Entertainment & Culture

The Dark Side of the World Cup: Corruption, Bribery, and Civil Unrest

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As soccer fans around the globe eagerly tune in to the FIFA World Cup in Brazil, it is important to take a hard look at the world’s most beloved tournament and its impact on the host countries. It may initially seem that host country selection is a tremendous honor and will result in an economic boom; however, systemic corruption and bribery suggest that not all money is good money.

The Benefits and Impacts of Hosting

Following the announcement on October 30, 2001 that Brazil would be the Host Nation of the 2014 FIFA World Cup, the developing country was propelled into a state of pride and eager anticipation. Five-time world champions and birthplace to an abundance of soccer legends such as Pelé and Ronaldinho, Brazil initially viewed hosting the 20th World Cup as an honor. The sport is not only revered at a near religious sacredness in Brazil, but additionally, the perceived economic benefits would be tantalizing for any nation.


  • The final match of the 2010 World Cup between Spain and the Netherlands drew in at least 1 billion viewers, with the 2014 games expecting to surpass that number.
  • 3.7 million tourists will descend upon the country during the tournament’s four-week run.
  • A projected $11.1 billion will be spent on hotels, airlines, advertising, and various other expenditures.

Job Creation

  • Brazil estimates that 380,000 jobs were created because of the World Cup.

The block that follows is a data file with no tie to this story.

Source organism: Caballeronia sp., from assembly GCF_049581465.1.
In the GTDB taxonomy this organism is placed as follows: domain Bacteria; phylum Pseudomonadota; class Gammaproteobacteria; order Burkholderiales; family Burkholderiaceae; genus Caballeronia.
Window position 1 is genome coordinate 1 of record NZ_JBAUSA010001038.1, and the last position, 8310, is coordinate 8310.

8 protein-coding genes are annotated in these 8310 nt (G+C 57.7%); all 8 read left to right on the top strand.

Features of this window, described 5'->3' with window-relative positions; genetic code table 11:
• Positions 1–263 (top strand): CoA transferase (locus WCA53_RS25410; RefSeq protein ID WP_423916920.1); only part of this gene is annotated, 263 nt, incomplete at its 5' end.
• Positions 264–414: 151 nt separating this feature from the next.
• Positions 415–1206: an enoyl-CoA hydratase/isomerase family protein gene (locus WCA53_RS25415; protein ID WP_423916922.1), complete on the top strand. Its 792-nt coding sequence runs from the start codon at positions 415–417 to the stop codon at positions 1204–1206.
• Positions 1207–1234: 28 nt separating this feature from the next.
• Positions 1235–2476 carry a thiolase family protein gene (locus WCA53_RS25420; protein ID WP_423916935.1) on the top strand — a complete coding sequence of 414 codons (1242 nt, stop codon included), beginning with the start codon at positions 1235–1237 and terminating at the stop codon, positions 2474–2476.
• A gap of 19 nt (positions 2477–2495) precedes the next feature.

The preliminary sense of privilege, however, began to wear away as obstacles continued to emerge and speculation of Brazil’s inability to host the tournament could not be alleviated.

World Cup 2014: Brazil

How is it Financed?

The country’s original plan claimed that private donors would finance the development and renovation of stadiums. Much to the dismay of Brazilians, this plan has greatly diverted. According to The Wall Street Journal’s John Lyons and Loretta Chao, taxpayers have paid $3.6 billion for the stadiums. São Paulo will be the arena for the opening game, a brand new stadium with 62,000 seats that came with a  $550 million price tag. The stadium will go to the Corinthians soccer team after the Cup, but since the team was unable to provide enough private lenders, the stadium’s financing ended up coming from $200 million in tax breaks and government loans. The 2014 World Cup has accumulated a cost of $11.5 billion, which is twice the amount of the previous two World Cups in South Africa and Germany.

Reported by the Pew Research Center, 72 percent of Brazilians are dissatisfied with the way things are going in their country. Additionally, 61 percent of citizens believe hosting the event has been damaging for Brazil because it takes funding away from schools, heath care, and other public services.